The final selected plan is akin to the “bull in the china shop” approach to restoration. More logging and road building is not what our fragile watersheds need. Together with a full fire suppression policy, that is precisely what landed us in our current quandary.

A pattern is emerging across the Southwest. The U.S. Forest Service has an agenda driven from headquarters that overrules local stakeholder consensus. Until forest management is truly driven by “collaboration” these projects will be challenged. Everyone that cherishes our national forests and all that they provide must stand up to the Forest Service and resist the logging of large, old trees under the guise of forest restoration.

Wednesday, September 23, 2015

What is Wilderness? ( I of IV)

The rambling spaces of the American West have enchanted generations. Ninety years ago, we decided that it was important to protect that opportunity. The opportunity to be enchanted. The opportunity to be a little person in a big landscape. Today, an untrained eye may wander the horizon and wonder at the rambling wilderness, crisscrossed with barbed wire and game trails. A trained eye however, will settle on the far fence and know that there, beyond that fence, lies the Wilderness.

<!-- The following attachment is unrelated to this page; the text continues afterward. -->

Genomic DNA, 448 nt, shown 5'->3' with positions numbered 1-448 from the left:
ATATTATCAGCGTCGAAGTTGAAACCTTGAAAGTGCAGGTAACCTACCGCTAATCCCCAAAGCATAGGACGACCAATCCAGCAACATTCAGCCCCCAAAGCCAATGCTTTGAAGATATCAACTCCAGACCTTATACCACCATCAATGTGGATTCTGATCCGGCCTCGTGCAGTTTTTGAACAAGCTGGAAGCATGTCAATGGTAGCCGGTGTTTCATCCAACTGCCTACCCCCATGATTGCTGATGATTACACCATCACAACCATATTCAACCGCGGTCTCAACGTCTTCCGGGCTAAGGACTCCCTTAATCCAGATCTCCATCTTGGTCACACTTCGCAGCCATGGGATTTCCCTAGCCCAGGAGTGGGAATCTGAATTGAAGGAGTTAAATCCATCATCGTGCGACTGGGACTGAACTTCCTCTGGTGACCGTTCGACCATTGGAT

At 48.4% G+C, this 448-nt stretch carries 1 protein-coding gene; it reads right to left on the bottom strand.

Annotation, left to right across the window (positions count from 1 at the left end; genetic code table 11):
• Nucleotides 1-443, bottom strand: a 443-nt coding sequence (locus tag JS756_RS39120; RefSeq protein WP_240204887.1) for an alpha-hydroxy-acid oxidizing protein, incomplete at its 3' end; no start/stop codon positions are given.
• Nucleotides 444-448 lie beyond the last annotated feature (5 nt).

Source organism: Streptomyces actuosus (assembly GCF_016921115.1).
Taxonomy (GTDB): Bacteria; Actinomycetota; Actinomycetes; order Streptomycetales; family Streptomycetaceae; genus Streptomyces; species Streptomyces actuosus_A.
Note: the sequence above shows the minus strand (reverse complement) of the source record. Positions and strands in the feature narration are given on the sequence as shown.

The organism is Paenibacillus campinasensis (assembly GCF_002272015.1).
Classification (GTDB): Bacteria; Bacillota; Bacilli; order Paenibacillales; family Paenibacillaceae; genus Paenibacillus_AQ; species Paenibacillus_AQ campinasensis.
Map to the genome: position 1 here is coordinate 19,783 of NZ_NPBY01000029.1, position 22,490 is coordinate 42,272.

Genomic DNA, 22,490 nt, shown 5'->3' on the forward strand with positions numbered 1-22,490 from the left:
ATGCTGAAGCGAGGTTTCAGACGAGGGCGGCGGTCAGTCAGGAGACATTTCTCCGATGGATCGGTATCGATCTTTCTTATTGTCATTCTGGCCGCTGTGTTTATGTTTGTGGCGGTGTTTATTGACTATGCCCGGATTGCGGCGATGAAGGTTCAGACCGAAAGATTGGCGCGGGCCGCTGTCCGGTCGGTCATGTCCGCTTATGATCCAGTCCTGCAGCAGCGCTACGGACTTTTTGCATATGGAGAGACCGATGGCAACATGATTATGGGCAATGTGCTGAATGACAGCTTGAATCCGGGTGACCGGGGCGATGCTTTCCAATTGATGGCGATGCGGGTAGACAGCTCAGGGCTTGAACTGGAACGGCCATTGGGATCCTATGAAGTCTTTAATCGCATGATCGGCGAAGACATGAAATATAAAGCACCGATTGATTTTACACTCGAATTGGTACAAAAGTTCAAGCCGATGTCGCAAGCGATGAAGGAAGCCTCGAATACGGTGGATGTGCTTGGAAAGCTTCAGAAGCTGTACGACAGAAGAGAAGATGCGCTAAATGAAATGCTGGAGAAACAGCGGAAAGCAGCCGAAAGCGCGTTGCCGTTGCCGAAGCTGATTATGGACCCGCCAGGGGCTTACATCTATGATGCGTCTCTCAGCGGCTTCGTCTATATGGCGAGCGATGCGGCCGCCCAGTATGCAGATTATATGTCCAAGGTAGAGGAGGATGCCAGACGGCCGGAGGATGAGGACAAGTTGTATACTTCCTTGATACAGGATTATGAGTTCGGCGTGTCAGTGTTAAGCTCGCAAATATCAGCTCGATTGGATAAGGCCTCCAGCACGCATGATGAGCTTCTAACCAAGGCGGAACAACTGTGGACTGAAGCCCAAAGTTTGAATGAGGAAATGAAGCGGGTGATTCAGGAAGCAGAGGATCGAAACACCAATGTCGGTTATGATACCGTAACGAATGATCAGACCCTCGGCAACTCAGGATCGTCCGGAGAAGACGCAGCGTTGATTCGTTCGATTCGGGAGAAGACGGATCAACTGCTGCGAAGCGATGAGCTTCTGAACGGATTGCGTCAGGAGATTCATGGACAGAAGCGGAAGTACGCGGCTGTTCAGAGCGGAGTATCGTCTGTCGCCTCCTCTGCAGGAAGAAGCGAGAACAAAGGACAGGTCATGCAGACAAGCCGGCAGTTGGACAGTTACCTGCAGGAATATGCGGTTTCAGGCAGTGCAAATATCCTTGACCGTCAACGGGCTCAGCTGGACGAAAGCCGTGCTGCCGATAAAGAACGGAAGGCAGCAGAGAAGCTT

Wilderness, when defined legally, must meet certain benchmarks and thresholds. It must be larger than 5,000 acres. It must be have outstanding opportunities for solitude and primitive recreation and generally appear to be unaltered by works of man. It is suggested that a Wilderness have exceptional geologic, scientific, or ecological value. But above all else, it must obviously wild. It is a place we have chosen to protect from ourselves. Or at least try to. But there are other wildernesses too. Little ‘w’ wildernesses, places that are also wild, and primeval and unaffected, but not yet a designated Wilderness. So how do we decide what is a Wilderness and what is a wilderness? And how do we tell the difference?